The proof of loss documents contained no language whereby plaintiff released State Farm or agreed to do so upon the payment of the additional sum of money. Accordingly, the document does not operate to release State Farm. The purpose of the question in regard to the total amount of insurance covering the property appears to be inserted in order for the insurer to determine if coverage existed under other policies. The document was prepared by State Farm's agents who were not shown to be unaware of the facts of the covered loss. Plaintiff's signing of this proof of loss containing the statement of the amount of insurance covering the loss, did not, of itself, estop plaintiff from claiming a greater loss.
More troubling is the portion of the proof of loss where plaintiff states that the amount claimed is the sum of $111,736. The trial court relied heavily on this factor in entering summary judgment. The affidavits of both Edward P. Hagar and Hancock show that each affiant understood that State Farm was refusing to pay any more than $111,736 on the claim. However, neither affidavit states that Hagar made any statement of agreement to settle for that amount, and Hagar stated he did not do so. Hancock merely testified that he told Hagar that the $34,836 payment would be the "final payment" by State Farm. Plaintiff filed an affidavit stating she had read her son's affidavit in regard to his negotiations with State Farm and that he had related these conversations to her in the way he had described them in his affidavit. She then stated that she did not intend the proof of loss to be a release. Nevertheless, the copy of Hancock's letter to plaintiff containing the $34,836 check attached to and authenticated by his affidavit states that the amount of the check was in the "total agreed figure between [State Farm] and [her] son, Ed Hagar."
Thus, the record contains substantial evidence from which a trier of fact could conclude that plaintiff, either individually or through her authorized agent, her son, agreed with State Farm to settle a doubtful and uncertain claim upon the payment of the additional $34,836. However, the record indicates that plaintiff was 91 years old and, after receiving the original payment in the sum of $76,900, had been able to continue negotiations as to the amount due her. While both she and her son had admittedly been told that State Farm would pay no more, the record does not show an express agreement to settle the dispute. Under the circumstances, we conclude that a factual dispute exists as to whether the parties agreed to settlement. Thus, under section 2-1005(d) of the Civil Practice Law (Ill. Rev. Stat. 1985, ch. 110, par. 2-1005(d)) a summary judgment based on an agreement would not have been proper. Century Display Manufacturing Corp. v. D.R. Wager Construction Co. (1978), 71 Ill. 2d 428, 376 N.E.2d 993.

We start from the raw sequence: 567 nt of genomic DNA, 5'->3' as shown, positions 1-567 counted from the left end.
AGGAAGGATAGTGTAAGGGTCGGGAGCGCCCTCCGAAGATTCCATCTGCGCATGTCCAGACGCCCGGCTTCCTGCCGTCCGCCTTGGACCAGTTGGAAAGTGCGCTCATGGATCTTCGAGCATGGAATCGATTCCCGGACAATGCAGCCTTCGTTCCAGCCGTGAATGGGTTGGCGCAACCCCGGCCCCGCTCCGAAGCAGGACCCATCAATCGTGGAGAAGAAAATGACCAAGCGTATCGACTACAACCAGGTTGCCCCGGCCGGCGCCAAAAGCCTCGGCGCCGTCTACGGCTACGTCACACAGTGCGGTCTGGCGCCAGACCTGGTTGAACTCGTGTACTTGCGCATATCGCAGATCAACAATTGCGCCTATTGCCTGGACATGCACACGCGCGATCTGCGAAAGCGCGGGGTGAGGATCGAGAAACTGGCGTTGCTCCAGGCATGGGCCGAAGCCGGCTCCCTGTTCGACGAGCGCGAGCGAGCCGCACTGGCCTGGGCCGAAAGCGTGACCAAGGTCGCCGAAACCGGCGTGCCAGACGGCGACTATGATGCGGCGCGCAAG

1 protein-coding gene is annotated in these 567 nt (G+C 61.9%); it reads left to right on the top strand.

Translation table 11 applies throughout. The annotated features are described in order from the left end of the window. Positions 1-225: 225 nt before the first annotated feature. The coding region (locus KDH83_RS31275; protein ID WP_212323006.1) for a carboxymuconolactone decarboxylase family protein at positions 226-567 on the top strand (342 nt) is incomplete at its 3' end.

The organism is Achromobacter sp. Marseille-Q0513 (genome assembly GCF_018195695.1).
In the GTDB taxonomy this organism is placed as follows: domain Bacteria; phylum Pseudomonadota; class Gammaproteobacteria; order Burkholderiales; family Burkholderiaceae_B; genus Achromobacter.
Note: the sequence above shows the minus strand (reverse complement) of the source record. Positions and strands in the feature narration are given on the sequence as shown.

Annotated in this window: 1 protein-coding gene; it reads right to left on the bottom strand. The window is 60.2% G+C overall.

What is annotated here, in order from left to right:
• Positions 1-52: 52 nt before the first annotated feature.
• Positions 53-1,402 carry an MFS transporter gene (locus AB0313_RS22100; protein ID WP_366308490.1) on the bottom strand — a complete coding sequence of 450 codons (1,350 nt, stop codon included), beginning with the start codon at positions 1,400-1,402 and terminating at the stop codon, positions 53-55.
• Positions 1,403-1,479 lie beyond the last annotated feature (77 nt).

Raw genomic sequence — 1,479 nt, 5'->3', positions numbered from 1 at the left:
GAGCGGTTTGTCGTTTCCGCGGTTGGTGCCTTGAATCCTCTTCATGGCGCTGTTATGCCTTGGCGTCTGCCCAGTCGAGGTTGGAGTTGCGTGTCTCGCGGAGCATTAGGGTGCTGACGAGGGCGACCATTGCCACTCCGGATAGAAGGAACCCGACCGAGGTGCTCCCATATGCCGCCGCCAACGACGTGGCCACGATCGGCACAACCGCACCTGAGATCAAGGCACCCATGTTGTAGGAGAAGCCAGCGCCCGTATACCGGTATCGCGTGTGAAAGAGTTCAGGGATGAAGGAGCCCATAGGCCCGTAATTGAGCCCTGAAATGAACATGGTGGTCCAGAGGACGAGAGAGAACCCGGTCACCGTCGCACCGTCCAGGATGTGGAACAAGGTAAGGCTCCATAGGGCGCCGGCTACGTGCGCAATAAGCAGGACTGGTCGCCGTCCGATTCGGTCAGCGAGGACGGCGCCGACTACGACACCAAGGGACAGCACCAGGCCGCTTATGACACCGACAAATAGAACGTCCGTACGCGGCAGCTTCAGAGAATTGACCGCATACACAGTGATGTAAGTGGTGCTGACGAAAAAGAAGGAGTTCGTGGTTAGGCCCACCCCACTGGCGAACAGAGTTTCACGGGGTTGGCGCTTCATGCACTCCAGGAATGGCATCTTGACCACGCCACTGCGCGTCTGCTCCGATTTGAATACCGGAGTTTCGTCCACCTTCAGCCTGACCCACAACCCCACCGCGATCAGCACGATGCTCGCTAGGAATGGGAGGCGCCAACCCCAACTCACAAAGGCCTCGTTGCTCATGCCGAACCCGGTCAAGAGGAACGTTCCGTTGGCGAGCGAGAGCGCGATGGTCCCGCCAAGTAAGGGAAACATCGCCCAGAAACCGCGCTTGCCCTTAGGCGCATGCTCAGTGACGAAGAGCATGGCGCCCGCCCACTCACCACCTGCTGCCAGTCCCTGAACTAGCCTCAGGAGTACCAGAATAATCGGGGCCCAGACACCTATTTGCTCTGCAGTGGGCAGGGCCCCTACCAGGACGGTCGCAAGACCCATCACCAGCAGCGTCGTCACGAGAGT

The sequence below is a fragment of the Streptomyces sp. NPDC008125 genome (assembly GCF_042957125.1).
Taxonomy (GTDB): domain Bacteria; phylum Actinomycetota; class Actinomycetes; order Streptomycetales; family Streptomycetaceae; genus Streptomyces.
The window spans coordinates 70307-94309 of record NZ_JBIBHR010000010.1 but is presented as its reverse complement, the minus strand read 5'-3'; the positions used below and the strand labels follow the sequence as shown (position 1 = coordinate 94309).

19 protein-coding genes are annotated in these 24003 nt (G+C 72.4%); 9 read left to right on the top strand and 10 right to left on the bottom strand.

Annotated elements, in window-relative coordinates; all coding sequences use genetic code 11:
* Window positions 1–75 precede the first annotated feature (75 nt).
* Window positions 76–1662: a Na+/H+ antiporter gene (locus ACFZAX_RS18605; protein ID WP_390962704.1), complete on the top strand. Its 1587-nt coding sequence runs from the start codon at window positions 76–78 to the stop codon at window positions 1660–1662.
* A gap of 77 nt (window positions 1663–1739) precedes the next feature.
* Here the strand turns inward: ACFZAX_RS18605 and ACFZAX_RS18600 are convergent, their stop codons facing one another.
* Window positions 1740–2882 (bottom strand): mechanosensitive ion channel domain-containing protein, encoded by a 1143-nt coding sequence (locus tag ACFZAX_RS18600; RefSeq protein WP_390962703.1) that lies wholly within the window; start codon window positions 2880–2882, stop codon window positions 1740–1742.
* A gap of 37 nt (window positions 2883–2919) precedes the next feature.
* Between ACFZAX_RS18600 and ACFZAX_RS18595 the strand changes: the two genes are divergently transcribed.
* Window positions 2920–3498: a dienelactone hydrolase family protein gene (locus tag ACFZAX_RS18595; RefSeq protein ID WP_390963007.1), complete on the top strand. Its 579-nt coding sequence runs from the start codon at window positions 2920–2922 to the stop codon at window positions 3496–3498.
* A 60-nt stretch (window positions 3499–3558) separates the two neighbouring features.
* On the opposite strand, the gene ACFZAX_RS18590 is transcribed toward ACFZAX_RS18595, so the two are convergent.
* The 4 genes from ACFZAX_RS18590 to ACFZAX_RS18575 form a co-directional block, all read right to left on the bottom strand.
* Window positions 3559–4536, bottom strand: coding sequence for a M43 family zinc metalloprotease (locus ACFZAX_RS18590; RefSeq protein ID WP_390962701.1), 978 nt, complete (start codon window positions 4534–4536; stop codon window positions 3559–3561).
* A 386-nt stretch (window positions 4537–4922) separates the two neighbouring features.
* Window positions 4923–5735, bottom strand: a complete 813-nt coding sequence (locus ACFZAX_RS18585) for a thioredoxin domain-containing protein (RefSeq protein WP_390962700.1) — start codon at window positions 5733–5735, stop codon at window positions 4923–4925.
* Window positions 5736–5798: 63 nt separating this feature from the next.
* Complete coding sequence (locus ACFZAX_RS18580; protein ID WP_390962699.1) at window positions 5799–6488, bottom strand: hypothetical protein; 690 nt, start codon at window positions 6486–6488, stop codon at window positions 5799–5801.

State Farm maintains that even if a settlement agreement between the parties is not shown, the proof of loss document and Hancock's affidavit taken together present undisputed evidence that the amount of coverage did not exceed $111,736. The statement on the proof of loss could, at most, be taken as an admission by a party opponent on a question of fact. The conclusive nature of any such admission is refuted by the affidavits of both plaintiff and Edward P. Hagar in which both deny ever intending to indicate that they considered that sum to be all to which plaintiff was entitled under the policy. We find nothing in Hancock's affidavit indicating any calculation of the amount due under the policy other than his bald ...